The early life and career of Vito Corleone in 1920s New York is portrayed while his son, Michael, expands and tightens his grip on his crime syndicate stretching from Lake Tahoe, Nevada to pre-revolution 1958 Cuba.
A mentally unstable Vietnam war veteran works as a night-time taxi driver in New York City where the perceived decadence and sleaze feeds his urge for violent action, attempting to save a preadolescent prostitute in the process.
Robert De Niro,
Tony Montana manages to leave Cuba during the Mariel exodus of 1980. He finds himself in a Florida refugee camp but his friend Manny has a way out for them: undertake a contract killing and arrangements will be made to get a green card. He's soon working for drug dealer Frank Lopez and shows his mettle when a deal with Columbian drug dealers goes bad. He also brings a new level of violence to Miami. Tony is protective of his younger sister but his mother knows what he does for a living and disowns him. Tony is impatient and wants it all however, including Frank's empire and his mistress Elvira Hancock. Once at the top however, Tony's outrageous actions make him a target and everything comes crumbling down. Written by
The word "yeyo" is used by Tony Montana (Al Pacino) as a slang word for cocaine. This word was not in the script, and was ad-libbed by Pacino during the first drug deal scene (chainsaw scene), and Brian De Palma liked it enough to keep using it throughout the film. Pacino learned the word while learning the Cuban accent. See more »
After Tony and Manny finish talking to Omar for the first time, and about to quit the cafe, a man in a tan shirt and white pants is using the telephone in a booth in front of the cafe. As they walk away the cafe owner asks where they're going, and Tony throws the apron at him and retires. The man is not in the telephone booth in the close up shots of the cafe owner. There is a cut back to a widescreen shot as they continue to walk away and the same man is back in the telephone booth. See more »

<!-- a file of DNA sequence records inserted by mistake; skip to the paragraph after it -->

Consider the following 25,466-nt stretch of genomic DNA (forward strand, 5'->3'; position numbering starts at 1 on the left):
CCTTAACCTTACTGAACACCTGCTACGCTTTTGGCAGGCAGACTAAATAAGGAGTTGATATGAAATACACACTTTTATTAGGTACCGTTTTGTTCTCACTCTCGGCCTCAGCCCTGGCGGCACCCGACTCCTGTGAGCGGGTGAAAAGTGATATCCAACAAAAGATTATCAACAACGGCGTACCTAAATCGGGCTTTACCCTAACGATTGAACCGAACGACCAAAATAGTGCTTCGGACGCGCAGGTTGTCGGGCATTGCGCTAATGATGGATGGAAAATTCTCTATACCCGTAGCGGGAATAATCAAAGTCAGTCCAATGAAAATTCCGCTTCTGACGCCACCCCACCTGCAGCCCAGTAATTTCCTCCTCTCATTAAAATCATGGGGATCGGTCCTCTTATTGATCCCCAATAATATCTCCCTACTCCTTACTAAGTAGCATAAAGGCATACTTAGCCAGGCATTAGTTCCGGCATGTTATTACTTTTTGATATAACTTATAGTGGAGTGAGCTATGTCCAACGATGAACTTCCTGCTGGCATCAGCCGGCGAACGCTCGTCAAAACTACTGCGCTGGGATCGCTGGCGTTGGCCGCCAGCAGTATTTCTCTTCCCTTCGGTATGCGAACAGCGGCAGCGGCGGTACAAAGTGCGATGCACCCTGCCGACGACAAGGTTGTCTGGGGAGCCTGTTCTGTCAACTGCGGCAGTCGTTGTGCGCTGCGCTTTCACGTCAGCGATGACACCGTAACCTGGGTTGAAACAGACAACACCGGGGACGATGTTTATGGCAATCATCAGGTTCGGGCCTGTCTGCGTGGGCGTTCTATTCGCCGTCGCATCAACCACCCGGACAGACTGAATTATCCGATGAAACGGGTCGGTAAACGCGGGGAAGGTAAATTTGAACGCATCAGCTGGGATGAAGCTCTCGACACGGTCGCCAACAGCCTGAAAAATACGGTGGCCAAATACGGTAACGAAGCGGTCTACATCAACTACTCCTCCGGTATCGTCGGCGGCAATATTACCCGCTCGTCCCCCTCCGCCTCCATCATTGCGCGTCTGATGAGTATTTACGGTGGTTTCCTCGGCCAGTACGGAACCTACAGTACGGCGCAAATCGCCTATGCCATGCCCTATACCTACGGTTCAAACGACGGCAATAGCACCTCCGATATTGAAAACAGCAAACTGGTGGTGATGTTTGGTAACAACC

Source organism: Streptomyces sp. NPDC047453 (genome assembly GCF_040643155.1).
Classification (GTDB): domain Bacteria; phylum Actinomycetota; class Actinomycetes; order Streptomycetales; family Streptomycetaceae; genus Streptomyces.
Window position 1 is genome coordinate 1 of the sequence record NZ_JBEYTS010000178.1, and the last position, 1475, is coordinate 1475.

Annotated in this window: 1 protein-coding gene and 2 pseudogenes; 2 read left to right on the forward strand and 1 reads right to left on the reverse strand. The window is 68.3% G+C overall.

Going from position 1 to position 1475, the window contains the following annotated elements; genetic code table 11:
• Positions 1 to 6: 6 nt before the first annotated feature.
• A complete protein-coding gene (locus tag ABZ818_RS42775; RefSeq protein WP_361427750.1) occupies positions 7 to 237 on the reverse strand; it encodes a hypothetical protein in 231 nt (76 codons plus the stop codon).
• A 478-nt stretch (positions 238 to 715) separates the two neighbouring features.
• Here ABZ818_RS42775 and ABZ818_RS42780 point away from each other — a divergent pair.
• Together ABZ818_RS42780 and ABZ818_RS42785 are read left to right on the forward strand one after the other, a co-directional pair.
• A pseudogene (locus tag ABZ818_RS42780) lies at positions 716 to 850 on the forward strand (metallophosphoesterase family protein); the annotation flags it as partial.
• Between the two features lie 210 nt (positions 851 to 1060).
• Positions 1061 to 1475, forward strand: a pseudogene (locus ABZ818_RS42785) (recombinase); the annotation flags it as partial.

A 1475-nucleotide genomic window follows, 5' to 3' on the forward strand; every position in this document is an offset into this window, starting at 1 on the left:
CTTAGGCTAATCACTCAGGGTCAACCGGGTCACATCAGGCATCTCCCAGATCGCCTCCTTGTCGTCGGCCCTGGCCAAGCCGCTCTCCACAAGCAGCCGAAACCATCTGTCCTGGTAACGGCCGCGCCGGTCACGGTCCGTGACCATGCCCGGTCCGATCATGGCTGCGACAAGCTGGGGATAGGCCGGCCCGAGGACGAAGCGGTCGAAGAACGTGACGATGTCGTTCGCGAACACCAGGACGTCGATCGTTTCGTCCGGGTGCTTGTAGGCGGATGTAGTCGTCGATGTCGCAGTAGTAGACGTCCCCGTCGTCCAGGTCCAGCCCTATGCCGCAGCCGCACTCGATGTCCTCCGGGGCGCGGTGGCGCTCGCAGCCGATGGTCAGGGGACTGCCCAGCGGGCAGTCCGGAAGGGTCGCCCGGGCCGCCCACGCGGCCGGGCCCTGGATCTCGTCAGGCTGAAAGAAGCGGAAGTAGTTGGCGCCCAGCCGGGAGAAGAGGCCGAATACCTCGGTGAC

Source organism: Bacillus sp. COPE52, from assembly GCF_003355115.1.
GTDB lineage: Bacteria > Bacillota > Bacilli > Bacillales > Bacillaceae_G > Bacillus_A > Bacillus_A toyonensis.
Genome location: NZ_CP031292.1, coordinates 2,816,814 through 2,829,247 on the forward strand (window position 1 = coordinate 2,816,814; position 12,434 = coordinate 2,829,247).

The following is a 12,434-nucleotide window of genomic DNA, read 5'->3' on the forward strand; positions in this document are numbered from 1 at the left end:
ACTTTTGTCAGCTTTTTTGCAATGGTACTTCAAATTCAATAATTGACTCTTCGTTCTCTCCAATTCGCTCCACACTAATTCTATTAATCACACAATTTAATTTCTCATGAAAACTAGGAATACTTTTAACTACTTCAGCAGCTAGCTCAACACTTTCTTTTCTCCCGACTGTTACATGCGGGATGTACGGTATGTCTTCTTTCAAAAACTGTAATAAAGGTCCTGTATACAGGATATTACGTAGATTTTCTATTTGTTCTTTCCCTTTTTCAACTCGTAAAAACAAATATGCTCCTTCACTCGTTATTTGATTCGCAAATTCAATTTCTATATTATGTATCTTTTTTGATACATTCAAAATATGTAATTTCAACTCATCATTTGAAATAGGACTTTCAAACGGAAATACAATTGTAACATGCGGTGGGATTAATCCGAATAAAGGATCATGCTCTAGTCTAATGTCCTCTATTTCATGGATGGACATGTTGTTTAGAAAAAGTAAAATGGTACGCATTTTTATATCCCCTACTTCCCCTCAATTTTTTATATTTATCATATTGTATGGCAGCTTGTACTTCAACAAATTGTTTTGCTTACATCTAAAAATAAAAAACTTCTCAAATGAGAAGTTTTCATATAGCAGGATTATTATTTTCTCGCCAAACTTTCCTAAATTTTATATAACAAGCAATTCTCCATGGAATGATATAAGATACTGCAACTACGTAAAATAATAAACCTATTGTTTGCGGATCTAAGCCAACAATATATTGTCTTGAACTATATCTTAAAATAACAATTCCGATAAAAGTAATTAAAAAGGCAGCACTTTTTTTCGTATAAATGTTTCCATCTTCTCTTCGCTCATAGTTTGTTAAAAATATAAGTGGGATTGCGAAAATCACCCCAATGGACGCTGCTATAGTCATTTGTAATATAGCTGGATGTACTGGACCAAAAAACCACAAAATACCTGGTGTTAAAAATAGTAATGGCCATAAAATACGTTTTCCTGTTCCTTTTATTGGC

...los que no se adapten... al esfuerzo y al heroísmo de una revolución... ¡No los queremos! ¡No los necesitamos!
[in subtitles: They are unwilling to adapt to the spirit of our revolution. We don't want them! We don't need them!]
[Translation word-for-word:... the ones that won't adapt... to the effort and heroism of a revolution... We don't want them! We don't need them!]
See more »
In the opening we see a crawl text (with narrator) that reads: "In May of 1980, Fidel Castro in an effort to normalize relations with the Carter Administration opened the harbor at Mariel, Cuba with the apparent intention of letting some of his people join their relatives in the United States. Within seventy-two hours, 3,000 U.S. boats were headed for Cuba. In the next few weeks, it became evident that Castro was forcing the boat owners to carry back with them not only their relatives but the dregs of his jail population. By the time the port was closed 125,000 'Marielitos' had landed in Florida. An estimated 25,000 had criminal records. This is the story of that minority those they call 'Los Bandidos'." See more »
In 1983, Director Brian De Palma set out to make a film about the rise and fall of an American gangster, and that he did-- with the help of a terrific screenplay by Oliver Stone and some impeccable work by an outstanding cast. The result was `Scarface,' starring Al Pacino in one of his most memorable roles. The story begins in May of 1980, when Castro opened the harbor at Mariel, Cuba, to allow Cuban nationals to join their families in the United States. 125,000 left Cuba at that time, for the greener pastures of freedom in America, and most were honest, hard-working people, thankful for the opportunity they had been granted. But not all. Among the `Marielitos' who streamed into Florida, approximately 25,000 had criminal records and were nothing less than the dregs of Cuba's jails-- criminals considered beyond redemption, who Castro had merely wanted to be rid of. And they, too, saw America as a land of opportunity, even as Al Capone had considered Chicago some fifty years earlier. And among the most ambitious was a man named Tony Montana (Pacino), known to his associates as `Caracortada.' Scarface.